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Here's what happens if you don’t pay off your credit card debt

Americans have more credit card debt than ever before. According to the Federal Reserve, U.S. households collectively hold over a trillion dollars in credit card debt. The average American family owes $8,377.

"America's credit card balances have never been higher," Matt Schulz, CreditCards.com's senior industry analyst tells CNBC Make It, "but there's no reason to think they won't just keep climbing."

If you're one of the hundreds of millions of Americans with outstanding credit card debt, you may be tempted to ignore your credit card bills. People like James Altucher may even tell you to never pay off your credit card debt.

But after working as both a debt collector and a credit counselor, Bruce McClary says that the best way to face credit card debt is head-on. Today McClary is vice president of communications for the National Foundation for Credit Counseling, a nonprofit organization that provides free credit counseling services.

Here is exactly what will happen if you don't pay off your credit card debt, and why you should make paying it off a top priority:

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 Before you miss a payment

"If you think you are not going to be able to make a payment on time, the best course of action is to reach out and be proactive," says McClary. "Time is not your friend in this situation, it is your enemy."

When contacting a creditor, McClary says borrowers should mention four things: "Let them know that you might miss a payment, let them know the circumstances, ask them if there's anything that you can do to avoid having this show up on your credit report and ask what you can do to avoid any late fees or any penalties that might result from missing a payment."

Being proactive can pay off big-time, because creditors are more likely to work with you if you start communicating early. And many creditors have policies to help borrowers who are worried about falling behind.

"Some creditors offer skip-a-payment-plans or interest-only-payment-plans to help you buy some time," he says. "Those things can keep the account from showing up as delinquent on your credit report and they can also help you avoid costly penalties."

30 days late

When you begin to miss payments without informing your creditors, you start to face increasingly serious consequences. "If you happen to be in a situation where you weren't proactive, then the tables turn and the creditor reaches out to you," says McClary.

If you are 30 days late on a payment, your creditor will likely contact you via phone, letter or email. McClary's advice is to face these communications head-on instead of ignoring them: "Do not duck the call or letter or email. Open it, read it, respond."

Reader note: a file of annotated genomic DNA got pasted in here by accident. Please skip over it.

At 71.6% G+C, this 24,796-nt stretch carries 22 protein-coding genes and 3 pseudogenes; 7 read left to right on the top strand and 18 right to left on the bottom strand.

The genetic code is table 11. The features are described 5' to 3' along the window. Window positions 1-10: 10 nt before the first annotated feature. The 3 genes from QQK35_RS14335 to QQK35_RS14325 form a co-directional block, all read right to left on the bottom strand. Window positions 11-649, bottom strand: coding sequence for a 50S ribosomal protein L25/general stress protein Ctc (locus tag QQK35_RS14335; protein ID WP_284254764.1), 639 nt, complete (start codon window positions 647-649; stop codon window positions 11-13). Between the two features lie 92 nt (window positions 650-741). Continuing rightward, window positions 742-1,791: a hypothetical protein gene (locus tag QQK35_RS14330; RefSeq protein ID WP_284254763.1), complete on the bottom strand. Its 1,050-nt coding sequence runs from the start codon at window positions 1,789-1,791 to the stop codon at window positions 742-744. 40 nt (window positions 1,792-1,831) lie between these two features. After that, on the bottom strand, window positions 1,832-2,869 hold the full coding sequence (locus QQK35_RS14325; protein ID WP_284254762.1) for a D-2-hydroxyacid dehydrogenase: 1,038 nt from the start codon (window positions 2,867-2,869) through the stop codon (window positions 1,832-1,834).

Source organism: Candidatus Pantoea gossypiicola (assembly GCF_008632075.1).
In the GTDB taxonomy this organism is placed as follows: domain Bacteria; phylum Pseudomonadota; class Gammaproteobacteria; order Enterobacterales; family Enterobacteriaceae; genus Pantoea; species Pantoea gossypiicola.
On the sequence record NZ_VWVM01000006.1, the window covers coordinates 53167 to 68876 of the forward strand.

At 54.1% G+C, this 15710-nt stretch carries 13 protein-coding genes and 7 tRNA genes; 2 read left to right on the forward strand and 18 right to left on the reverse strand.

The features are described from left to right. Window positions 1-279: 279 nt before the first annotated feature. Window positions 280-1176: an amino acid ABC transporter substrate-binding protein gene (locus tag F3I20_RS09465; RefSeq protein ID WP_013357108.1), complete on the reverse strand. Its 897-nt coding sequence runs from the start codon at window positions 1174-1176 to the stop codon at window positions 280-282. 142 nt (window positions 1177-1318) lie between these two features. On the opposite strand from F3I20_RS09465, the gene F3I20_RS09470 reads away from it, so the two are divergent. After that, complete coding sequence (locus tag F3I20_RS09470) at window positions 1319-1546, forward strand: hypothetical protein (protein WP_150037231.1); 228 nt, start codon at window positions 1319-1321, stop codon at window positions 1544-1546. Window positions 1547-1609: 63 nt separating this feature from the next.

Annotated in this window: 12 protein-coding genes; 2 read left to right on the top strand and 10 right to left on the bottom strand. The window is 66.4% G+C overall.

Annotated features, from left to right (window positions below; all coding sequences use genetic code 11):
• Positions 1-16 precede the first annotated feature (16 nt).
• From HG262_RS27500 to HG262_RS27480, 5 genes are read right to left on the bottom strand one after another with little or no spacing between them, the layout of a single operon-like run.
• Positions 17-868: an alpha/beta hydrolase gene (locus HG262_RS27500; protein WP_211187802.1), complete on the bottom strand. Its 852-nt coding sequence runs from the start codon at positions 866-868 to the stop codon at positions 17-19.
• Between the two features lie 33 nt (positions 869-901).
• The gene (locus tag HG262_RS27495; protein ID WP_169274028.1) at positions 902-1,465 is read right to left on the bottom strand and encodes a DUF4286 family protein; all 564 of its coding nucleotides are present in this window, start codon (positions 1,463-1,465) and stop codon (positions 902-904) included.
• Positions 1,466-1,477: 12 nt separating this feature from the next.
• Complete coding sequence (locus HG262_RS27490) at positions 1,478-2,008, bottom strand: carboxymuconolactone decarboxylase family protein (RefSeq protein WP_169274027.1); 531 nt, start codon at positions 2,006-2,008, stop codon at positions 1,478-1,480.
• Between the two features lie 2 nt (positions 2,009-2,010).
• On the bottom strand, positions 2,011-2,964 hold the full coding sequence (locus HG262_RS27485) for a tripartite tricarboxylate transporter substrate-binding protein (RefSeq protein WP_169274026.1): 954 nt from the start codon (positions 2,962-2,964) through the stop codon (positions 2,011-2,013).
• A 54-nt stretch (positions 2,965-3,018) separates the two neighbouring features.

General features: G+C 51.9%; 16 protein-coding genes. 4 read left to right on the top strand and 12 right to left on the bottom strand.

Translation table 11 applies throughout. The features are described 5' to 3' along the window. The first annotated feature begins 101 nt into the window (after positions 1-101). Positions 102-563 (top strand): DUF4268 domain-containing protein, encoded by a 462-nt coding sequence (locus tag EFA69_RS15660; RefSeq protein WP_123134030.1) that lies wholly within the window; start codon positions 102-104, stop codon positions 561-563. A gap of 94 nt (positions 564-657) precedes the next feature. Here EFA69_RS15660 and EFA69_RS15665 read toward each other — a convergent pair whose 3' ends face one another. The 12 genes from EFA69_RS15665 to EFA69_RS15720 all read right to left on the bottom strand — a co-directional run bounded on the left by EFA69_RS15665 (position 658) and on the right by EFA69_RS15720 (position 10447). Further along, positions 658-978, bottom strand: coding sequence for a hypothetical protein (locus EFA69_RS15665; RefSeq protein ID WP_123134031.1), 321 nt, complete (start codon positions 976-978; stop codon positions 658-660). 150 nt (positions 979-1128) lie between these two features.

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Caiaimage/Paul Viant | Getty Images

"Avoiding their communication at this stage doesn't make it go away. It only makes things worse."

Responding as soon as possible will make creditors more sympathetic to your situation. By working with your creditor, instead of hiding from them, you're more likely to find some leniency. "It is a very soft contact at that point. They are not so demanding and they are still open to helping you find a way that you can affordably get up to date. Things are still fixable at that stage," he says.

60 days late

After missing a second payment, you begin to face some of the financial consequences of not paying off your credit card debt.

Your interest rate will likely increase to the penalty interest rate agreed upon in your contract. The increase can be dramatic. "I have seen interest rates go from 8 percent to 20 percent to 29 percent and even 36 percent," says McClary.

You will also be charged a late fee, typically between $20 and $30, and your credit score will be negatively impacted. Over time, these late fees can add up to be a serious burden and a low credit score can make it difficult for you to achieve your financial goals, like owning a house or buying a car.

90 days late

If you miss a third payment, your account will likely be shut down completely and you will be expected to pay the balance in full. Most creditors will sell your debt to a third-party collection agency. These agencies often pursue the harshest possible legal actions, which vary from state to state.

In some states, you can be sued. In others, a lien can be placed on your bank account. But nowhere in the country can you be imprisoned for missing a credit card payment. "You should never worry about going to a debtors' prison," says McClary. "What you do have to worry about is the mounting cost and the financial damage."

"Time is not your friend in this situation, it is your enemy." -Bruce McClary, National Foundation for Credit Counseling (NFCC)

Depending on the state law, creditors can collect funds after a person has died. "Creditors can put a lien on your estate and if they are successful in doing so when you have your estate sale, there will be less to pass on to your heirs."

Fortunately, there are free and affordable resources available to help you manage credit card debt. "All isn't lost if you end up in a situation where you are falling behind if you are 30, 60 or even 90 days past due," explains McClary. "The point is how soon you reach out to get help. Nonprofit credit counseling agencies like the NFCC are good resources to turn to."

By being proactive, communicating clearly and reaching out to nonprofit credit counseling agencies, you can make sure that credit card debt doesn't get the best of you.

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